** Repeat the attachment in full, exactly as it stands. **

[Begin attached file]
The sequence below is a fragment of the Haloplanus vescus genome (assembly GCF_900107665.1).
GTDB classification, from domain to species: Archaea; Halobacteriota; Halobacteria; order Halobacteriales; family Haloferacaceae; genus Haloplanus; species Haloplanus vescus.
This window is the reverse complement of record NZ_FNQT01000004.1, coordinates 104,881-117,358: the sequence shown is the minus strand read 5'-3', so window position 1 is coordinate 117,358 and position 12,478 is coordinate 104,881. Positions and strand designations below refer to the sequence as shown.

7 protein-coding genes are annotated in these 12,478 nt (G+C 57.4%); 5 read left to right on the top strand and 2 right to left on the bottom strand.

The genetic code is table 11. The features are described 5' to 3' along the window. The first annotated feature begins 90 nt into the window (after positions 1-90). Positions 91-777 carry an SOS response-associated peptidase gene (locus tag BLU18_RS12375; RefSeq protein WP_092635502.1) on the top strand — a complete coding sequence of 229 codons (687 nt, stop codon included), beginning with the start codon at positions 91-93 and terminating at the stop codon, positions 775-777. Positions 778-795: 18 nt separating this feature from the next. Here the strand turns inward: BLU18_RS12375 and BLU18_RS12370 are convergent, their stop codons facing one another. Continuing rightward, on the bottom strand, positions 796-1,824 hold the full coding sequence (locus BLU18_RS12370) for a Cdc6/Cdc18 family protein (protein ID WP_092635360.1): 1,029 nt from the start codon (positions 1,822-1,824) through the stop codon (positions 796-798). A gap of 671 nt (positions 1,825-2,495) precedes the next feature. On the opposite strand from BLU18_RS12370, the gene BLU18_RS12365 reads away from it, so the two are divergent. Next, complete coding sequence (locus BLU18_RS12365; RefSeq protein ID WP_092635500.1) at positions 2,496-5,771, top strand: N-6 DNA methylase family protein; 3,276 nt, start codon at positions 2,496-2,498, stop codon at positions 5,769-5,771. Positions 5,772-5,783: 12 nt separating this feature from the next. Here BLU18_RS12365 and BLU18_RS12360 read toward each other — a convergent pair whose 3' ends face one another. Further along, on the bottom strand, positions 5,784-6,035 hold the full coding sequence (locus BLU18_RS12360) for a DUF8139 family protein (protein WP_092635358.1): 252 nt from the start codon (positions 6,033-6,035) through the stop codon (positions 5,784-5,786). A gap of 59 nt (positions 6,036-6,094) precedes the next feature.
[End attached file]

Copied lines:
The sequence below is a fragment of the Haloplanus vescus genome (assembly GCF_900107665.1).
GTDB classification, from domain to species: Archaea; Halobacteriota; Halobacteria; order Halobacteriales; family Haloferacaceae; genus Haloplanus; species Haloplanus vescus.
This window is the reverse complement of record NZ_FNQT01000004.1, coordinates 104,881-117,358: the sequence shown is the minus strand read 5'-3', so window position 1 is coordinate 117,358 and position 12,478 is coordinate 104,881. Positions and strand designations below refer to the sequence as shown.

7 protein-coding genes are annotated in these 12,478 nt (G+C 57.4%); 5 read left to right on the top strand and 2 right to left on the bottom strand.

The genetic code is table 11. The features are described 5' to 3' along the window. The first annotated feature begins 90 nt into the window (after positions 1-90). Positions 91-777 carry an SOS response-associated peptidase gene (locus tag BLU18_RS12375; RefSeq protein WP_092635502.1) on the top strand — a complete coding sequence of 229 codons (687 nt, stop codon included), beginning with the start codon at positions 91-93 and terminating at the stop codon, positions 775-777. Positions 778-795: 18 nt separating this feature from the next. Here the strand turns inward: BLU18_RS12375 and BLU18_RS12370 are convergent, their stop codons facing one another. Continuing rightward, on the bottom strand, positions 796-1,824 hold the full coding sequence (locus BLU18_RS12370) for a Cdc6/Cdc18 family protein (protein ID WP_092635360.1): 1,029 nt from the start codon (positions 1,822-1,824) through the stop codon (positions 796-798). A gap of 671 nt (positions 1,825-2,495) precedes the next feature. On the opposite strand from BLU18_RS12370, the gene BLU18_RS12365 reads away from it, so the two are divergent. Next, complete coding sequence (locus BLU18_RS12365; RefSeq protein ID WP_092635500.1) at positions 2,496-5,771, top strand: N-6 DNA methylase family protein; 3,276 nt, start codon at positions 2,496-2,498, stop codon at positions 5,769-5,771. Positions 5,772-5,783: 12 nt separating this feature from the next. Here BLU18_RS12365 and BLU18_RS12360 read toward each other — a convergent pair whose 3' ends face one another. Further along, on the bottom strand, positions 5,784-6,035 hold the full coding sequence (locus BLU18_RS12360) for a DUF8139 family protein (protein WP_092635358.1): 252 nt from the start codon (positions 6,033-6,035) through the stop codon (positions 5,784-5,786). A gap of 59 nt (positions 6,036-6,094) precedes the next feature.